Another Craigslist scam has reemerged.
If you’re looking for a place to rent, be warned. Scammers are out there posing as homeowners and copying real listings to post on the classifieds site.
At first, the Craigslist ad felt like a “blessing.” Teresa Johnson corresponded back and forth with the fake owner until they told her she could move in. They asked her to send a $16,000 security deposit but $800 was all she had.
She wired her entire savings of $800 via Western Union – never to hear anything back.
When she and her 4-year-old daughter arrived at the house they were to supposedly move in to, they were met with a shock.
The lights were on and the real homeowners were home.
Without a home to rent, Johnson and her young daughter were forced to live in a motel for the time-being.
Anybody can be susceptible to a wolf in sheep’s clothing
Scammers will often, though not always, deceive victims into thinking they’re “good” people. In Johnson’s experience, the bogus Craigslist ad said the owner was in Haiti on a “mission trip” and was looking to rent the house while overseas.
“He was a man of the ‘cloth’ so I’m thinking that he’s a good person,” said Johnson. “You know you think that you are wise enough and street smart and beware of wolves in sheep clothing and I should have known better,” she added.
Posing as a “good” person online was just one common tactic scammers use to deceive. In Johnson’s story, there are several signs we can all learn from.
How to avoid and recognize scams on Craigslist
Johnson made the mistake of wiring money. Never wire funds, such as through Western Union. “Anyone who asks you to is a scammer,” says Craigslist.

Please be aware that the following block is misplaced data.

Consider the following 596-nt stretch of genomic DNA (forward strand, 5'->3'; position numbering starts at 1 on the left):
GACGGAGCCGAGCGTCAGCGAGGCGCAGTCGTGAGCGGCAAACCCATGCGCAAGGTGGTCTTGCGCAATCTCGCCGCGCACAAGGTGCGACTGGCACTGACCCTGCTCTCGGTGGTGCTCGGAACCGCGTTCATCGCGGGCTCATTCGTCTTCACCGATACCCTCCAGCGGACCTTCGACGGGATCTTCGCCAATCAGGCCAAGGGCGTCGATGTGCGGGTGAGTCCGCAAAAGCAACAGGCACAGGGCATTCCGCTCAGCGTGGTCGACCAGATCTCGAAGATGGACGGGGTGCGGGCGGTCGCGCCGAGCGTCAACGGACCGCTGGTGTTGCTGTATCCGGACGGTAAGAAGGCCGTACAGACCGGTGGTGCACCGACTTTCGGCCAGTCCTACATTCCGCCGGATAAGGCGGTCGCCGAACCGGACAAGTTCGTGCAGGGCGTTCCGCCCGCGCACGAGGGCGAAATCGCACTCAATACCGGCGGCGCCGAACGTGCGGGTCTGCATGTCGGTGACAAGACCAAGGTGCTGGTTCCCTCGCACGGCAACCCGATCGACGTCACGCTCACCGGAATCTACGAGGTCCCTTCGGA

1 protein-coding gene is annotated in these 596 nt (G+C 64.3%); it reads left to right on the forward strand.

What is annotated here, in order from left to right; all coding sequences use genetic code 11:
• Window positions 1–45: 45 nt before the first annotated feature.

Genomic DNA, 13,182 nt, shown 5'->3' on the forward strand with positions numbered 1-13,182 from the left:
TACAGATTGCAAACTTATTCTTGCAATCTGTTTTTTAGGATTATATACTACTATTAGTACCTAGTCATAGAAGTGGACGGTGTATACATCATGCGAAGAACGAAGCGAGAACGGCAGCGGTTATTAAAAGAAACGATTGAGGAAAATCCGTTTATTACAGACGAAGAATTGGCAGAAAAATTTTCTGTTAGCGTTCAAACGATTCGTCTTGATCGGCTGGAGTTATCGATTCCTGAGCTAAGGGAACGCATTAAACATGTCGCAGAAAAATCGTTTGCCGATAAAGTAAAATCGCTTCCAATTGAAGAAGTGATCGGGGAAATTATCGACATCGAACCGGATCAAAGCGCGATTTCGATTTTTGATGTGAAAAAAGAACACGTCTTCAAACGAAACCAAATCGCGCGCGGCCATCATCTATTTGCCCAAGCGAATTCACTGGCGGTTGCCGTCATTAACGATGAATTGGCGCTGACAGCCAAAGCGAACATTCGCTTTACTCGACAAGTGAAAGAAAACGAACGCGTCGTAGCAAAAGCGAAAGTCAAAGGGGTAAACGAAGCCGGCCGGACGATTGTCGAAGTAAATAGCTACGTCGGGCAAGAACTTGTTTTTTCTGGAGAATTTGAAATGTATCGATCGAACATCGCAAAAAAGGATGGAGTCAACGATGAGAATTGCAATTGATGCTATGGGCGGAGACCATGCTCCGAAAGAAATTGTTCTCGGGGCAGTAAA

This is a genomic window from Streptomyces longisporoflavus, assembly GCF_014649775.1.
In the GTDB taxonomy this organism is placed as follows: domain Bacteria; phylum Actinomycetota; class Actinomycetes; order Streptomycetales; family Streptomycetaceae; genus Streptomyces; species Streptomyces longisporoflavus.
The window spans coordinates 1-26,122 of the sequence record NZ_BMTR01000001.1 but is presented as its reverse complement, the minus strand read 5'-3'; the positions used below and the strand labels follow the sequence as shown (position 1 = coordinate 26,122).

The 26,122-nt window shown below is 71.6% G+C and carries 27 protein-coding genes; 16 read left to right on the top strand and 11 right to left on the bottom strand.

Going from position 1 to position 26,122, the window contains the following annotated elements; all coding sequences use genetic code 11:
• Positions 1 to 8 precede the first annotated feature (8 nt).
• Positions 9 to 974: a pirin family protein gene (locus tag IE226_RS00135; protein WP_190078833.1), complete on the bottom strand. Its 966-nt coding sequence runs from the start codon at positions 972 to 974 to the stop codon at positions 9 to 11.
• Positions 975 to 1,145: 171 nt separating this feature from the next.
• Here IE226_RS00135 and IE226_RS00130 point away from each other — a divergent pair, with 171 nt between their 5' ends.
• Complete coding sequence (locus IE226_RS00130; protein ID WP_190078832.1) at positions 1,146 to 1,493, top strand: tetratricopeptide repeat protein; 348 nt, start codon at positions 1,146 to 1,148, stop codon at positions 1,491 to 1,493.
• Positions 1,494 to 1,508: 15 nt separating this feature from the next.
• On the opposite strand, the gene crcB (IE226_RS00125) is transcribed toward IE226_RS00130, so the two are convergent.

Never pay anyone you don’t meet in person.
Do not rent a place without checking it out in person.
The scammer in Johnson’s case made up the story of being away in Haiti. Scammers refuse to meet face-to-face, so this was a clear indication something fishy was going in.
Most scammers will use a phone number that’s different than your local area.
If someone claims a transaction is “guaranteed,” they’re likely a scammer.
If someone offers to send you a cashier’s check or money order, then have you wire money, they are “ALWAYS” a scammer, says Craigslist.
Never trust a deal that sounds too good to be true.
Look out for poor grammar and spelling. This is often, though not always, evidence of a scammer.
Never reveal your financial info (bank account, social security, PayPal account, etc).
Run a Craigslist background check.
You can also use a property search like BeenVerified to look up property records, which can give you potential insight into the identity of the homeowners.
Scams like this can be avoided with the right knowledge. Craigslist may be a useful resource for finding a home, but it is also a home for many scams: use it with extreme caution.